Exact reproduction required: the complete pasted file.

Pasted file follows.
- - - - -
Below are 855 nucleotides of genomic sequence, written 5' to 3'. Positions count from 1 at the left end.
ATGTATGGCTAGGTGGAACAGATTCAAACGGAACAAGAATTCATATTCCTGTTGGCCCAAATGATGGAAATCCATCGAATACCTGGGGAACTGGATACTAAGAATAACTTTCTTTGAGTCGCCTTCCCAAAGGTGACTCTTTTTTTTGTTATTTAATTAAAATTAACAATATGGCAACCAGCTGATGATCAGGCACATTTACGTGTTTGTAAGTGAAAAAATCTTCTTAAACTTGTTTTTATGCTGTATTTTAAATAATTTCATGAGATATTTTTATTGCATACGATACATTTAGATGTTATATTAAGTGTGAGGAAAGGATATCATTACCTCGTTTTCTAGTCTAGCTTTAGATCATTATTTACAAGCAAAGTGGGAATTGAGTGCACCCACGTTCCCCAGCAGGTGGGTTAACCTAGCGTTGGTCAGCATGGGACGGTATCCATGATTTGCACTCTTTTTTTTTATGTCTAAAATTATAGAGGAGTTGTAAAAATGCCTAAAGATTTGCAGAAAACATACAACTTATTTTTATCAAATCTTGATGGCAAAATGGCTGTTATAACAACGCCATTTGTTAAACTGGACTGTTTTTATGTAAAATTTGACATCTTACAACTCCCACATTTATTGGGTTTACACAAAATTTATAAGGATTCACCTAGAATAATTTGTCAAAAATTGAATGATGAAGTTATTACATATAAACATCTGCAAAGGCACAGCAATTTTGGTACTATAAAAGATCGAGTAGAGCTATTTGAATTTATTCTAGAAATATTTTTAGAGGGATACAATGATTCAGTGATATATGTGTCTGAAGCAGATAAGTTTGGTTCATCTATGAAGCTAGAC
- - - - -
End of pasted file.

Below are 855 nucleotides of genomic sequence, written 5' to 3'. Positions count from 1 at the left end.
ATGTATGGCTAGGTGGAACAGATTCAAACGGAACAAGAATTCATATTCCTGTTGGCCCAAATGATGGAAATCCATCGAATACCTGGGGAACTGGATACTAAGAATAACTTTCTTTGAGTCGCCTTCCCAAAGGTGACTCTTTTTTTTGTTATTTAATTAAAATTAACAATATGGCAACCAGCTGATGATCAGGCACATTTACGTGTTTGTAAGTGAAAAAATCTTCTTAAACTTGTTTTTATGCTGTATTTTAAATAATTTCATGAGATATTTTTATTGCATACGATACATTTAGATGTTATATTAAGTGTGAGGAAAGGATATCATTACCTCGTTTTCTAGTCTAGCTTTAGATCATTATTTACAAGCAAAGTGGGAATTGAGTGCACCCACGTTCCCCAGCAGGTGGGTTAACCTAGCGTTGGTCAGCATGGGACGGTATCCATGATTTGCACTCTTTTTTTTTATGTCTAAAATTATAGAGGAGTTGTAAAAATGCCTAAAGATTTGCAGAAAACATACAACTTATTTTTATCAAATCTTGATGGCAAAATGGCTGTTATAACAACGCCATTTGTTAAACTGGACTGTTTTTATGTAAAATTTGACATCTTACAACTCCCACATTTATTGGGTTTACACAAAATTTATAAGGATTCACCTAGAATAATTTGTCAAAAATTGAATGATGAAGTTATTACATATAAACATCTGCAAAGGCACAGCAATTTTGGTACTATAAAAGATCGAGTAGAGCTATTTGAATTTATTCTAGAAATATTTTTAGAGGGATACAATGATTCAGTGATATATGTGTCTGAAGCAGATAAGTTTGGTTCATCTATGAAGCTAGAC